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3 Board may also take into account additional standards as set forth in the IBA and Regulation K (12 U.S.C. § 3105(d)(3)-(4); 12 C.F.R. 211.24(c)(2)-(3)). The IBA includes a limited exception to the general requirement relating to comprehensive, consolidated supervision (12 U.S.C. § 3105(d)(6)). This exception provides that if the Board is unable to find that a foreign bank seeking to establish a branch, agency, or commercial lending company is subject to comprehensive supervision or regulation on a consolidated basis by the appropriate authorities in its home country, the Board may nevertheless approve the application if: (i) the appropriate authorities in the home country of the foreign bank are actively working to establish arrangements for the consolidated supervision of such bank; and (ii) all other factors are consistent with approval (12 U.S.C. § 3105(d)(6)(A)). In deciding whether to exercise its discretion to approve an application under authority of this exception, the Board shall also consider whether the foreign bank has adopted and implemented procedures to combat money laundering. The Board also may take into account whether the home country of the foreign bank is developing a legal regime to address money laundering or is participating in multilateral efforts to combat it (12 U.S.C. § 3105(d)(6)(B)). As noted above, Bank engages directly in the business of banking outside the United States. Bank also has provided the Board with information necessary to assess the application through submissions that address the relevant issues. With respect to supervision by home country authorities, the Board previously has determined, in connection with applications involving comprehensive, consolidated supervision. No single factor is essential, and other elements may inform the Board’s determination.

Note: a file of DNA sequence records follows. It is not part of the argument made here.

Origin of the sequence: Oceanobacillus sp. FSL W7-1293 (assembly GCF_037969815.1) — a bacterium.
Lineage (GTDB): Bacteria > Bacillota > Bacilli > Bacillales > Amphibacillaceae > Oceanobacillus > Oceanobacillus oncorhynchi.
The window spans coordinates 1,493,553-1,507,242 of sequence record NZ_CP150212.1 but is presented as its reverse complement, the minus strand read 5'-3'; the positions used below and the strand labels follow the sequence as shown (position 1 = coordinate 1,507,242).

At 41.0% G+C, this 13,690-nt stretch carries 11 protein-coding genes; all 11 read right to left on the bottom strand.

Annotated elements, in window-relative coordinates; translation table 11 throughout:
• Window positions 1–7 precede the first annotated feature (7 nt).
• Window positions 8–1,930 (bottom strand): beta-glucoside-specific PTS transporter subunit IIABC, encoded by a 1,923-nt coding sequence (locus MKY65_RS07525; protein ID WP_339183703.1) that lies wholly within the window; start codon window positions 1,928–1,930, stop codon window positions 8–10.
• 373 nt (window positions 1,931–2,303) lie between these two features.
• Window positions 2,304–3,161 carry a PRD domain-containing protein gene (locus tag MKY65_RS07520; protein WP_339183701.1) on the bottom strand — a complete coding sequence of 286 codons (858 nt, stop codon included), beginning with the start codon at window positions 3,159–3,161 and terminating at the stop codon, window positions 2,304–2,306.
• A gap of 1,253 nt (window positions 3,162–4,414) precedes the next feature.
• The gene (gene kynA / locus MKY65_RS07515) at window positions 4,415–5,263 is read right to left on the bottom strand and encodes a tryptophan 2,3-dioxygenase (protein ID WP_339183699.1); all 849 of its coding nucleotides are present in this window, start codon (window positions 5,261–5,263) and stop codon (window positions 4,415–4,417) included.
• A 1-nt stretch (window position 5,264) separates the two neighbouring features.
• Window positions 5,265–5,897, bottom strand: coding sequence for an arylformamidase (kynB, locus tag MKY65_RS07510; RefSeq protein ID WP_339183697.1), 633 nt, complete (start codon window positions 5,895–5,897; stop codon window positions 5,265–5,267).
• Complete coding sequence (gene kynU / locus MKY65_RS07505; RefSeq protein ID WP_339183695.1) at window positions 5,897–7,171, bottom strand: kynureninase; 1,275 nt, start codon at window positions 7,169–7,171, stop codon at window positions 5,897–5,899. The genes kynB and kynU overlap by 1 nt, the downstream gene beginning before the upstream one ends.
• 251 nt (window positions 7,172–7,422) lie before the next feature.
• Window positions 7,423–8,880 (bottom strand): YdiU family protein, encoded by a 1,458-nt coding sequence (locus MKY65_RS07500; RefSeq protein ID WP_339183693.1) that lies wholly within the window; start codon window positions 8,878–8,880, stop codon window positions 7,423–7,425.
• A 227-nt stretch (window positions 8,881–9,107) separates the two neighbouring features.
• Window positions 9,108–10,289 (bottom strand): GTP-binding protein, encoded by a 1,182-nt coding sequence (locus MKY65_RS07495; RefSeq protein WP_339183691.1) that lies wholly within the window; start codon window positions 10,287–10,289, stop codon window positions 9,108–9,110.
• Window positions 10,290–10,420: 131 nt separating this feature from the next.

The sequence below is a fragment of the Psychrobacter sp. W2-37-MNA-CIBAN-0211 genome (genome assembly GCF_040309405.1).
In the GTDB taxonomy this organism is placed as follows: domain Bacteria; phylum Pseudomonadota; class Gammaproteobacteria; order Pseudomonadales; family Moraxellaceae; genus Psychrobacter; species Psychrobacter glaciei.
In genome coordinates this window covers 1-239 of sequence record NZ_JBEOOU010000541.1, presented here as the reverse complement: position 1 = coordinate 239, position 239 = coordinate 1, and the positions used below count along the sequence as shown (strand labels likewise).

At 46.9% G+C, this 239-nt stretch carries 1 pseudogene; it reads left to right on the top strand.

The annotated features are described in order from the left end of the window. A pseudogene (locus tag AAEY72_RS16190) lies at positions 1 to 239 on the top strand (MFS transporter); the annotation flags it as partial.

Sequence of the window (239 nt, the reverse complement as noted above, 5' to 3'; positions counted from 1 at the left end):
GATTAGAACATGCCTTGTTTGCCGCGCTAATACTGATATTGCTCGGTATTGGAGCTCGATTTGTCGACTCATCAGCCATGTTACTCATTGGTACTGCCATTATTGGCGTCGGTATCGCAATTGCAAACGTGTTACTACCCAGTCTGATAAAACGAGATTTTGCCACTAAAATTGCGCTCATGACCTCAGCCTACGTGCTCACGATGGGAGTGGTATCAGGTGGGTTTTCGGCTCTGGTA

4 other banks in Hong Kong, that those banks were subject to comprehensive supervision on a consolidated basis by the Hong Kong Monetary Authority (“HKMA”), the principal supervisory authority of banks in Hong Kong.8 Bank is supervised by the HKMA on substantially the same terms and conditions as those other banks. In this case, however, Bank is part of a large financial group headquartered in the People's Republic of China. This group, headed by Bank's ultimate parent, CITIC, includes a bank in the People’s Republic of China. Although the HKMA has authority to limit transactions by Bank with its affiliates and to obtain information from them, the HKMA does not have supervisory responsibility for CITIC. Hong Kong is a member of the Financial Action Task Force and subscribes to its recommendations on measures to combat money laundering. In accordance with these recommendations, Hong Kong has enacted laws and created legislative and regulatory standards to deter money laundering. Money laundering is a criminal offense in Hong Kong, and financial institutions are required to establish internal policies, procedures, and systems for the detection and prevention of money laundering throughout their worldwide operations. Bank has policies and procedures to comply with these laws and regulations. Bank's compliance with applicable laws and regulations is monitored by the HKMA and Bank's internal and external auditors. Based on all the facts of record, it has been determined that Bank’s home jurisdiction supervisory authority is actively working, in conjunction with the relevant supervisory authorities of the People’s Republic See Bank of East Asia, Ltd., 84 Federal Reserve Bulletin 886 (1998); Hong Kong and Shanghai Banking Co., 81 Federal Reserve Bulletin 902 (1995); Liu Chong Hing Bank, Ltd., 81 Federal Reserve Bulletin 905 (1995); Dah Sing Bank, Ltd., 80 Federal Reserve Bulletin 182 (1994).